Yifu Dong reviews a new biography of Bruce Lee
Today it takes most people quite a bit of imagination to see traditional Chinese martial arts – kung fu – as an effective style of fighting. Back in my Beijing secondary school, my classmates and I learned kung fu routines alongside calisthenics, as part of daily exercises. We swung our fists and kicked our legs simply for the sake of stretching. On Chinese TV, kung fu dazzles, but everyone knows what happens in real life when half a dozen enemies encircle a solitary fighter. In recent years, Chinese mixed martial arts (MMA) fighters challenged kung fu masters, and almost every fight ended within seconds with the man of tradition lying on the floor, or bleeding, or both. Even Shaolin Temple, a soi-disant holy site of kung fu in Henan province, has evolved into a commercialized tourist trap.
It wasn’t until I watched kung fu movies such as Ip Man, and read about Bruce Lee’s life, when I realized that kung fu did not earn its global recognition without reason. In fact, it was Bruce Lee who almost single-handedly popularized the martial arts genre, transforming the fists and kicks from the Chinese tradition into a global craze. Yet although Lee is one of the most recognized Hollywood actors in the world, no definitive biographical account of his life existed in English until nearly half a century after his death in 1973, at the age of 32.
One reason for such a prolonged absence is that Bruce Lee’s Hollywood fame is almost entirely posthumous: when American moviegoers first became enraptured by his performance, in the 1973 blockbuster Enter the Dragon, Lee had already died (of heatstroke, according to this book, although the cause of death is still moot). Since Bruce Lee was more famous dead than alive, books and documentaries about him tend to focus on Bruce Lee the kung fu icon instead of Bruce Lee the person. Another important reason might simply be the usual neglect of ethnic minorities in Western mainstream publishing.
Bruce Lee only achieved the superstardom that he deserved in the United States after his death”
Thankfully, Matthew Polly’s new biography Bruce Lee: A Life fills in this vacancy. A crystallization of primary materials totaling over 2,500 pages, this sprawling volume is a genuine attempt to do justice to Bruce Lee’s short life. Smoothly narrated and clearly structured, the book offers a detailed account — sometimes a little too detailed — of Lee’s life that should thrill movie lovers and martial arts buffs alike. Although parts of the book may sound didactic, Polly, having studied Chinese kung fu and written about spending two years learning kung fu at the Shaolin Temple in his bestseller American Shaolin, expounds authoritatively on Bruce Lee’s unparalleled mastery of the martial arts, which served as the foundation for his successful acting career.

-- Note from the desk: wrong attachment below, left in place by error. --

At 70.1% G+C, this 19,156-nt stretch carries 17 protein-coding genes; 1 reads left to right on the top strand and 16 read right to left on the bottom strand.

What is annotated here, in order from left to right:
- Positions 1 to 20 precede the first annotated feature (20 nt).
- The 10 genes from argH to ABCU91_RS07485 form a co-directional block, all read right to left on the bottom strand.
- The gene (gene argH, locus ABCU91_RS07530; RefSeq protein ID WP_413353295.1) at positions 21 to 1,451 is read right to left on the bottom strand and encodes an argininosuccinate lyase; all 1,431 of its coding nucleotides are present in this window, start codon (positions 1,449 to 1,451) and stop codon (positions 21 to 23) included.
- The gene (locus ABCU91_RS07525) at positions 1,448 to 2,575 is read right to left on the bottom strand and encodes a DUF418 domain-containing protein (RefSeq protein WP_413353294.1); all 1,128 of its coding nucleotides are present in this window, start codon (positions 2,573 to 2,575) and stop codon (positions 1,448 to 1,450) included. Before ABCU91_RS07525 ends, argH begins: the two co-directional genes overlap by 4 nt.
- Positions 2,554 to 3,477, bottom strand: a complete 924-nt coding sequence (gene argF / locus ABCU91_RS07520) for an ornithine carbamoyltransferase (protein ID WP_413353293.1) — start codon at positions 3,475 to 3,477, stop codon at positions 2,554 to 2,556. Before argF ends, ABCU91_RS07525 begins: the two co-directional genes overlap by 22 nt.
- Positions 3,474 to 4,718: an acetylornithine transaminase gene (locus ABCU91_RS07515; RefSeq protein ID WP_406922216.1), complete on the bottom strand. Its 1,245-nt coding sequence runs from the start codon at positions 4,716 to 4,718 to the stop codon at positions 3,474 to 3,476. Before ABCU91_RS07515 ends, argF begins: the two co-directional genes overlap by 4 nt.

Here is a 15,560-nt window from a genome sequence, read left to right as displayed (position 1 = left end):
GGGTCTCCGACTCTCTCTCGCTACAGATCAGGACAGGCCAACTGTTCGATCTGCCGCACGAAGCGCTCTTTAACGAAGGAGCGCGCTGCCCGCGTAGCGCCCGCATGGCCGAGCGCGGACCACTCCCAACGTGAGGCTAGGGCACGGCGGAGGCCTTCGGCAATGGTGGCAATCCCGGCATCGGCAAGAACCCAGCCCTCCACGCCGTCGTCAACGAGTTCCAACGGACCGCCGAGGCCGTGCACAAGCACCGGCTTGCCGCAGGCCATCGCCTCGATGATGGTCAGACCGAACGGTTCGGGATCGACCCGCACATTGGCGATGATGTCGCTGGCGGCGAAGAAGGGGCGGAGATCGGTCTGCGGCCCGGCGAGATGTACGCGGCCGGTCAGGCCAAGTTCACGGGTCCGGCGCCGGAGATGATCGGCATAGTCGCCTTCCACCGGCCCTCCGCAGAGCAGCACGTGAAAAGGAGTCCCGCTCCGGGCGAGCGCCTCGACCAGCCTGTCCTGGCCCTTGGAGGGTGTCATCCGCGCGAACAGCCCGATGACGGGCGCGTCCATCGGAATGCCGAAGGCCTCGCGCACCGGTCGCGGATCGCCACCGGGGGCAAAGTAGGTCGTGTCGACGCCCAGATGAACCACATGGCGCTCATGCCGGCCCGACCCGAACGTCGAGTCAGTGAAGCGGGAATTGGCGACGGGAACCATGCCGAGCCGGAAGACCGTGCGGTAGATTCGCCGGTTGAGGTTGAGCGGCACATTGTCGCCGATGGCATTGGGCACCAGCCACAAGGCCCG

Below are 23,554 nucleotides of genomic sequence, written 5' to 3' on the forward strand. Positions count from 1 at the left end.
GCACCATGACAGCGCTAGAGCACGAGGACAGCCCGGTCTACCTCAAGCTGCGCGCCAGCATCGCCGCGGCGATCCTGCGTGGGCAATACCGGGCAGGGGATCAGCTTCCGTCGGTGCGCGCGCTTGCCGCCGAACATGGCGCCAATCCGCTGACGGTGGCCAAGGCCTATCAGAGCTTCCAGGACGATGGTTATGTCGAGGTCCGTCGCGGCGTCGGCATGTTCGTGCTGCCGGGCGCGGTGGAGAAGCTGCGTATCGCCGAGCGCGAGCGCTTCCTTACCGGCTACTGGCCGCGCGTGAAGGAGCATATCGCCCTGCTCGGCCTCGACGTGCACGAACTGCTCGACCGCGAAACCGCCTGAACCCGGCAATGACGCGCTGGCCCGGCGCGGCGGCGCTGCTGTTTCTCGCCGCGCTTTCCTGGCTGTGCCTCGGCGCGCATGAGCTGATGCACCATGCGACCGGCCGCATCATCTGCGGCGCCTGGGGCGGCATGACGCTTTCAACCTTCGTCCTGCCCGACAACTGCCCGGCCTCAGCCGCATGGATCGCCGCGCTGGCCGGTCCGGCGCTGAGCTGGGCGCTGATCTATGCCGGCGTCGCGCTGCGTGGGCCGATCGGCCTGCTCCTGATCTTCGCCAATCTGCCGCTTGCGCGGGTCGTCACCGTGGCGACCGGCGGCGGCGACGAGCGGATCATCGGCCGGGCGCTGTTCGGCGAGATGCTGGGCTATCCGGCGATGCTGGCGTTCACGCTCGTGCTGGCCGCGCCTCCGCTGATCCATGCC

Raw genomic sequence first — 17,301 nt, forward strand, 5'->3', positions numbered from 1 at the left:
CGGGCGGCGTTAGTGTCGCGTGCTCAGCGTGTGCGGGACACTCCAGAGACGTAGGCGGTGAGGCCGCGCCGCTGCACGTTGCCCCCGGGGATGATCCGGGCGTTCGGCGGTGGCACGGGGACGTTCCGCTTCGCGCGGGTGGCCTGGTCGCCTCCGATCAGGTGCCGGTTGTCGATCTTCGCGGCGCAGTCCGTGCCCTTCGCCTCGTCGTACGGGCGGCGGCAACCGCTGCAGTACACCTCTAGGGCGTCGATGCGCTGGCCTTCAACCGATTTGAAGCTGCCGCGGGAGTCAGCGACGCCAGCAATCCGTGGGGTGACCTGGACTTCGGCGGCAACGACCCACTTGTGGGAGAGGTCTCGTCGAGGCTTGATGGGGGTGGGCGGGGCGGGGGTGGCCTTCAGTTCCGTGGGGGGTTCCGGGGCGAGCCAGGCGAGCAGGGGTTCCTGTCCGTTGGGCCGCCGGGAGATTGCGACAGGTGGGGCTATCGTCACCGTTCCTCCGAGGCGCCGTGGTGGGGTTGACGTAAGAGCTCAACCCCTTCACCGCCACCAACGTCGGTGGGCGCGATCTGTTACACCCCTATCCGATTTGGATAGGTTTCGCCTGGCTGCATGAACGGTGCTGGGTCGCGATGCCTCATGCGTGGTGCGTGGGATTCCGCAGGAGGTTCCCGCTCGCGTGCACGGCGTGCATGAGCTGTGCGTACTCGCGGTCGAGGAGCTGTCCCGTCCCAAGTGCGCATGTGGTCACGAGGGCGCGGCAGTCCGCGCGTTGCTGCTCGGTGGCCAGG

Born in San Francisco in 1940 while his parents were on a performance tour aiding China’s war effort, Bruce Lee grew up as a child actor and street fighter in Hong Kong. A troubled student, as a teenager he focused on winning duels and earning street cred — an antithesis to the model minority narrative — and later learned the Wing Chun style under the legendary Ip Man. Due to poor grades and disrespectful behavior (it’s said that he once pulled a knife on a teacher), Lee eventually flunked out of his high school. Ashamed of his failures, Lee’s family sent him packing to California to claim his US birthright citizenship and start a new life. It was there that Bruce Lee further practiced martial arts, studied philosophy, opened kung fu schools, and transformed himself into a transcendent master of the martial arts.
Offscreen, Lee was best known for his original style of kung fu called Jeet Kune Do (截拳道), or “the way of the intercepting fist.” Derived from the defensive-focused Wing Chun style, but mixed with other styles of martial arts from both East and West, Jeet Kune Do was not just a set of moves but also a system of philosophy. Bruce Lee conceived it as a “formless form” of fighting: by embracing formlessness, he believed he could vanquish opponents without showing any weakness. Ironically, people today inevitably regard Jeet Kune Do as Bruce Lee’s unique form of martial arts. On screen, Lee preferred actually hitting his co-stars to shooting the fights from special angles, often going out of his way to make the action realistic and entertaining. Although he rarely used weapons in his own kung fu, he wielded nunchakus – a weapon of Okinawan origin, two sticks connected by a short chain – to great effect for a few of the most famous scenes in his movies.